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Animal Crossing: New Leaf (Nintendo 3DS) Review

Review for Animal Crossing: New Leaf on Nintendo 3DS - on Nintendo Wii U, 3DS games review

The place? Townvill.
The mayor? Mr. Mayor.

Today's Political Agenda: Fishing, catching bugs, digging up fossils. Sell everything for bells. Pay off house loan. Make that penguin change his ugly shirt. Check turnip prices. Redecorate.

As popular Nintendo series for years, can the latest Animal Crossing game expand on the series' roots or is the 3DS experience more of the same?

This is the gritty, dystopian world of Animal Crossing New Leaf, a world of bleary, red eyed obsession, in which the player whiles away hundreds of hours of their lives hunting each and every bug, fish, fossil, and furniture set over the course of an actual calendar year. Or maybe it's the most light hearted house decorating simulator you've ever seen, full of fluffy bright eyed villagers. Or maybe it's a design tool, letting you create your own clothing sets right down to the cuffs and buttons. Or maybe it's a new kind of multiplayer experience, where you can visit your friends' persistent state towns, trade items and play minigames together for prizes.

Well, actually Animal Crossing New Leaf is all of those things. It's really anything you want it to be. It could even be a grieving simulator, as you visit the towns of your friends and dig up all their flowers and knock down all their trees.

Screenshot for Animal Crossing: New Leaf on Nintendo 3DS - on Nintendo Wii U, 3DS games review

That's the beauty of Animal Crossing New Leaf, an experience that really isn't duplicated anywhere else, not even in EA's popular The Sims franchise. New Leaf is a beautiful little town simulator packed to the brim with content, a full real year's worth, and free form gameplay. Want to dedicate your time to beautifying your village? You can do that. Want to spend all your time playing with friends? You can do that too.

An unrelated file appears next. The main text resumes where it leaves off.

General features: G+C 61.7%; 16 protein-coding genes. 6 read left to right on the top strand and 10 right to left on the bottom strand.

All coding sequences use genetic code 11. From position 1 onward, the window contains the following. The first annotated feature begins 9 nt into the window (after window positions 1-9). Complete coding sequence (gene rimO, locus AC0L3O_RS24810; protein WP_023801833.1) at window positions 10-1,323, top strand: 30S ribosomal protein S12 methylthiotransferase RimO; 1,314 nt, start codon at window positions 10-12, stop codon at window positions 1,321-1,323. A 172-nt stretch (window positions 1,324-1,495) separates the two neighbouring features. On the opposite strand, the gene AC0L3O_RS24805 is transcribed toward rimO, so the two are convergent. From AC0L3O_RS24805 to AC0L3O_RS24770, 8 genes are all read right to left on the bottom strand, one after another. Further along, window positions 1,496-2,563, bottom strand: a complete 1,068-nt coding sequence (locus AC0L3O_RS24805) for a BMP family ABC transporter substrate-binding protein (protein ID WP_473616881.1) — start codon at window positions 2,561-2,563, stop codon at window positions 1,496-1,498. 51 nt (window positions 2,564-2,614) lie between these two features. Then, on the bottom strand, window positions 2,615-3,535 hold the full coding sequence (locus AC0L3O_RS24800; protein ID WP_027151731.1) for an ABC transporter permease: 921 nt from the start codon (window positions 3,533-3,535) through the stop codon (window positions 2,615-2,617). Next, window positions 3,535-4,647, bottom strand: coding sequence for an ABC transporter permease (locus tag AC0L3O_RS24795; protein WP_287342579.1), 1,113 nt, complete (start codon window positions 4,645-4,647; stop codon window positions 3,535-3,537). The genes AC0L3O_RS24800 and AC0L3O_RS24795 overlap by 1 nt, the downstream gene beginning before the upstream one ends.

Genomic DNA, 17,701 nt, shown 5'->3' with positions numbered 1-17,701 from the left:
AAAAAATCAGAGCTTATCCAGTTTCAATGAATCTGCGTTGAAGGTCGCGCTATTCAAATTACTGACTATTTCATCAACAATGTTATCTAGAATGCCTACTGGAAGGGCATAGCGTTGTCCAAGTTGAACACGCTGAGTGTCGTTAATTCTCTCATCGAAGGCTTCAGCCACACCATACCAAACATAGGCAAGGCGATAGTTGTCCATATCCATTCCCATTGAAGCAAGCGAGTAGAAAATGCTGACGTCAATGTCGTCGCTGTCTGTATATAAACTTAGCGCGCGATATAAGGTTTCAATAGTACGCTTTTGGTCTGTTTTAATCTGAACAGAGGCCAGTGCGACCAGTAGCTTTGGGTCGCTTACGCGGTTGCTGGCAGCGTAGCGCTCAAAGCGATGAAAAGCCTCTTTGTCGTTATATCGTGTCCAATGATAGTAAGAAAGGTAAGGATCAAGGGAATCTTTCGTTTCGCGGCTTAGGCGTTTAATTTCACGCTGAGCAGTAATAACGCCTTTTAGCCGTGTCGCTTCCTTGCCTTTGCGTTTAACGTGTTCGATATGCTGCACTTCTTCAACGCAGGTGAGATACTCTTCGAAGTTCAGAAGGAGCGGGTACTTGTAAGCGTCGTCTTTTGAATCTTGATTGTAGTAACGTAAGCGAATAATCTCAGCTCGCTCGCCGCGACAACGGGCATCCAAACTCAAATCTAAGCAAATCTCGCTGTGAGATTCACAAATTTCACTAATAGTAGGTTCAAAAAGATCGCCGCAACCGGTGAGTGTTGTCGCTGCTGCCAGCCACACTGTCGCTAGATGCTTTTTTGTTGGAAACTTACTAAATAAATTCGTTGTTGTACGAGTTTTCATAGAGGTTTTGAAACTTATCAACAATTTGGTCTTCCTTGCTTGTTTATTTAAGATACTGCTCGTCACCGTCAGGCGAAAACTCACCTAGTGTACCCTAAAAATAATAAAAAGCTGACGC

Since its inception on Nintendo 64, which was ported to Gamecube outside Japan, Animal Crossing has made both small and large refinements to the package, while maintaining the core gameplay of gathering items, spending on clothes and furniture, and playing with friends. Animal Crossing New Leaf hasn't radically altered the fundamentals of that formula. You still arrive in town on a train and choose a place for a house. You still wake up poor and in debt to Tom Nook. You still collect bells, the currency of Animal Crossing, to buy things.

Screenshot for Animal Crossing: New Leaf on Nintendo 3DS - on Nintendo Wii U, 3DS games review

However, all the little and big changes of each game up til now represent a fairly big change to the way the game plays. And New Leaf is easily the biggest step so far. No longer are you a hapless citizen of this strangely magical world. Now you're the mayor, and as mayor you have power over your town. Decide how the town will be built, change the town's theme song, redraw the town's flag and even boss around the villagers. New Leaf invites a much needed improvement to the randomly generated villages.